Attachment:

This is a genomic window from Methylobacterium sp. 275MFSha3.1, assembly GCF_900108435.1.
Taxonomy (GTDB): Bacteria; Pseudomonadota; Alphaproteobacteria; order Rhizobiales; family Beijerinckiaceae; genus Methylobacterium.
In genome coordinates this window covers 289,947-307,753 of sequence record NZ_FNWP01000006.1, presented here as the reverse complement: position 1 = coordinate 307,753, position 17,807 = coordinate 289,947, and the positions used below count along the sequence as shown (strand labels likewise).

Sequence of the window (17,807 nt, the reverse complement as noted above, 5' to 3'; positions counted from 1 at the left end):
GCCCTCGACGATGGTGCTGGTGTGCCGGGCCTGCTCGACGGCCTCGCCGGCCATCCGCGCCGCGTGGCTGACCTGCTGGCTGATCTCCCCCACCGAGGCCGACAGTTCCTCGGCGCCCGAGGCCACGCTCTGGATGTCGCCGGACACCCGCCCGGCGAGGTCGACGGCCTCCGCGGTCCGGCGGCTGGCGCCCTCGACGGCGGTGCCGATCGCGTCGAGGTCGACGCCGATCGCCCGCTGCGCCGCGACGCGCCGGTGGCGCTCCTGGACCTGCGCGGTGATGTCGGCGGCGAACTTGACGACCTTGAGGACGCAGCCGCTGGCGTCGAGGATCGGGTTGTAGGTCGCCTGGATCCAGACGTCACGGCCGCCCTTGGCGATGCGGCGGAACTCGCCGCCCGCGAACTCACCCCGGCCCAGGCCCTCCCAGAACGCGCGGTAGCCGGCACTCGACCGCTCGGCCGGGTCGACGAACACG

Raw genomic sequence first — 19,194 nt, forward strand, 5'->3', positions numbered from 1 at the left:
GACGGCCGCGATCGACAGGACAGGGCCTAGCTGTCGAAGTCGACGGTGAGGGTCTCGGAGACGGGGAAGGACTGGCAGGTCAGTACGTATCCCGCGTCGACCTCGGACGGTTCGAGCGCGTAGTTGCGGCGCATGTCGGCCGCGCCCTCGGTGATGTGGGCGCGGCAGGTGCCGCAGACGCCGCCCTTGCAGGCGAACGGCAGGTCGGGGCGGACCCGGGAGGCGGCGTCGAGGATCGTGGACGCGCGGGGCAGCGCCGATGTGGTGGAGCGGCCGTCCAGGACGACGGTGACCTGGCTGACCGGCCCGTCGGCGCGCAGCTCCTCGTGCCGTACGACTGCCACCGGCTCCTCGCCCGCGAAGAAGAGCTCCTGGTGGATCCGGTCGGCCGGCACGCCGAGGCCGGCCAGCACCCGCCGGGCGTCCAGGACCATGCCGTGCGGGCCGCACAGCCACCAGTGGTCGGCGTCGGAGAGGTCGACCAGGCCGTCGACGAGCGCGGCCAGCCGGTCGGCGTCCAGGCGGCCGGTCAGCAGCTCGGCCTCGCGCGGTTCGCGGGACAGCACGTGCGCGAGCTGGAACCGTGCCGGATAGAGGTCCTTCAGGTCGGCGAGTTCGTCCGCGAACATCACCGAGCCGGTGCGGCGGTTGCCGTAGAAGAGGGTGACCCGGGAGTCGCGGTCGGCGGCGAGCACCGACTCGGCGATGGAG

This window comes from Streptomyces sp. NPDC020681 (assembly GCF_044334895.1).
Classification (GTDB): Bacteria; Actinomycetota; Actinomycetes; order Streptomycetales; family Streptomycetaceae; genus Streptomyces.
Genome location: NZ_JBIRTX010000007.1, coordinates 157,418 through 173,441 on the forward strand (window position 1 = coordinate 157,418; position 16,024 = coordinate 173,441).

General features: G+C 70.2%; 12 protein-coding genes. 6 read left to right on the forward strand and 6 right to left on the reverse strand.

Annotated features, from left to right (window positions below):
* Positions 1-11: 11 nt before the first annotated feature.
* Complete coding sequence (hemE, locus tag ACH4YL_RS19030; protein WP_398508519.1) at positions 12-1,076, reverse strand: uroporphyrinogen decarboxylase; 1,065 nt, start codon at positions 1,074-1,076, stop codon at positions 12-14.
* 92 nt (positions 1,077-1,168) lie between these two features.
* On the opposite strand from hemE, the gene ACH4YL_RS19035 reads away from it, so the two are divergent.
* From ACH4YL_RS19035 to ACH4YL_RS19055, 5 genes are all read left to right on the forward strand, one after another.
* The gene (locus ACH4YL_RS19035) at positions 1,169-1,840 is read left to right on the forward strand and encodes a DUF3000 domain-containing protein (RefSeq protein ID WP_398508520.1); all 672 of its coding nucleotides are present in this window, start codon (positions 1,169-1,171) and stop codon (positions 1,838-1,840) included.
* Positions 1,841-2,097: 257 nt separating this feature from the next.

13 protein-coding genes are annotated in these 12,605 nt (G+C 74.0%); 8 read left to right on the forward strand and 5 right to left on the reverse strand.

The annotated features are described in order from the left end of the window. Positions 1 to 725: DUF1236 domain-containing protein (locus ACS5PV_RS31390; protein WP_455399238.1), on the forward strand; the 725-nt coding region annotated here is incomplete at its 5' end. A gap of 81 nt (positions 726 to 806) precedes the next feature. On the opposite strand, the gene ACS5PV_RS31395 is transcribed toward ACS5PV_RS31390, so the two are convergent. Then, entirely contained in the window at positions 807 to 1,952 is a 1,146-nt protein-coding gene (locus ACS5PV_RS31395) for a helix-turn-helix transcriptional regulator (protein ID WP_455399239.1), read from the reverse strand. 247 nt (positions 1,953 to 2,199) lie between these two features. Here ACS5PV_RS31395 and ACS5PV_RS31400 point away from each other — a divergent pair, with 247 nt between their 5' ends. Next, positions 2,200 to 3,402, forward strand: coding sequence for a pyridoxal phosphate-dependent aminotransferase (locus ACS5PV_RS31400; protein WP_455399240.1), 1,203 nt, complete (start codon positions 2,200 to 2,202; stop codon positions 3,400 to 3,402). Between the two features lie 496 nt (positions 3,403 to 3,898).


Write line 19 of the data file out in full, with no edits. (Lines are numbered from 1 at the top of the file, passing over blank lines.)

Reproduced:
* Positions 1,841-2,097: 257 nt separating this feature from the next.